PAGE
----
severe flooding in Luxembourg

Current and Future Flood Risk in Luxembourg

In Insurance, News by Stephanie Brain

Current and Future
Flood Risk in Luxembourg

How susceptible is Luxembourg to flood risk, what extreme weather events have occurred in recent years, and how may climate change impact on the country?

As the country with the highest per-capita Gross Domestic Product (GDP) in the EU, Luxembourg’s flood-risk areas must be identified to adequately protect people, infrastructure and investments using high-detail flood maps and predictive flood risk data. The country has been historically susceptible to flooding but this risk is notably increasing due to climate change, suggesting that a fundamental increase in flood protection measures is required.

How susceptible is Luxembourg to flood risk?

Luxembourg has an increasing level of flood risk and is especially vulnerable during the winter seasons. The country has roughly 1,800km of waterways including many small rivers and four major rivers: the Alzette, the Sauer, the Moselle and the Meuse. Despite their small size, the small and low-water basins are subject to strong seasonal variations which can cause significant flooding. There is also substantial risk of flooding caused by snowmelt which primarily affects the north of Luxembourg and the Moselle. In fact, an estimated 14,577 people live in flood risk areas already and this figure is only predicted to increase in the future. There is also a significant proportion of GDP expected to be vulnerable to flood risk which is concerning from an investments perspective.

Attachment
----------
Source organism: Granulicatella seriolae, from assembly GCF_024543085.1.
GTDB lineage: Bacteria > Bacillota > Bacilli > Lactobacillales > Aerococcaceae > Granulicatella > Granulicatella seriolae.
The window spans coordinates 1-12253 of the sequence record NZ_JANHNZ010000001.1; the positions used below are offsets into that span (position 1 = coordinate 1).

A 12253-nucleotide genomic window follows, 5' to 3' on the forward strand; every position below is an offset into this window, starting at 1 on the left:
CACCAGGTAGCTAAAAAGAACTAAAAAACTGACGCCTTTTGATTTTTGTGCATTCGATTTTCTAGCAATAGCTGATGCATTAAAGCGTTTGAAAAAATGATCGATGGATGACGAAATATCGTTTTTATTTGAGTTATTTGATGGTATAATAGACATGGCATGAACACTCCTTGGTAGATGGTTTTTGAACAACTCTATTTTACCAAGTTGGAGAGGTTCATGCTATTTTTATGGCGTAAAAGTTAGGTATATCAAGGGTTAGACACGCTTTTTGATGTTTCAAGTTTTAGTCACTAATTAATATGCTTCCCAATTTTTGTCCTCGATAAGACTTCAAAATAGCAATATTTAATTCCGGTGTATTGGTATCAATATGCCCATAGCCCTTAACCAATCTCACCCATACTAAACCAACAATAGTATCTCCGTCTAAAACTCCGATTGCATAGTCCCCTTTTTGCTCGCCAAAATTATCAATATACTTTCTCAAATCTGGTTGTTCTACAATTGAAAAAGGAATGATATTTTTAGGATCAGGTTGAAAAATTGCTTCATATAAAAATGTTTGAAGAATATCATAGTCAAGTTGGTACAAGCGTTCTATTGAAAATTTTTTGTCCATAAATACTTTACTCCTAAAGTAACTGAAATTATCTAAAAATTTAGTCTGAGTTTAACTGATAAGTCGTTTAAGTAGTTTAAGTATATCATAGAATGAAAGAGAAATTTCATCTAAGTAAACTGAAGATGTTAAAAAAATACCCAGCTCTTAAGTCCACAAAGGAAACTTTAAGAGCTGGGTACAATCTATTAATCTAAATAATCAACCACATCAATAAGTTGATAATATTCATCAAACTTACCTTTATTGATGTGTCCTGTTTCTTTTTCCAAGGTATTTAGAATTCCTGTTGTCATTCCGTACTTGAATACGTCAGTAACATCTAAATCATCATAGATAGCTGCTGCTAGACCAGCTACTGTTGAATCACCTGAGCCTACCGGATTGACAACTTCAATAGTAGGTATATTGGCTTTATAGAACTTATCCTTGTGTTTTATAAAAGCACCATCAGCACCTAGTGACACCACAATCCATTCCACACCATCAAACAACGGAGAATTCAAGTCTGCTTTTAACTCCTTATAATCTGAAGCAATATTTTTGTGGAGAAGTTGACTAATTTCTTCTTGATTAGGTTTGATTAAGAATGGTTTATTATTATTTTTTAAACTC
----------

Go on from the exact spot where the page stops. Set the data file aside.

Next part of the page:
Ambiental's FloodMap shows predicted flooding around the River Eich in LuxembourgAmbiental’s FloodMap for Luxembourg encompasses highly detailed and accurate predictive data that enables clients to see how potential floods will develop. Flexible options are available and this service can be tailored to customer needs. This data enables clients to coordinate the best response to flood risks, ensuring they are prepared before flood events emerge.

Recent extreme weather events in Luxembourg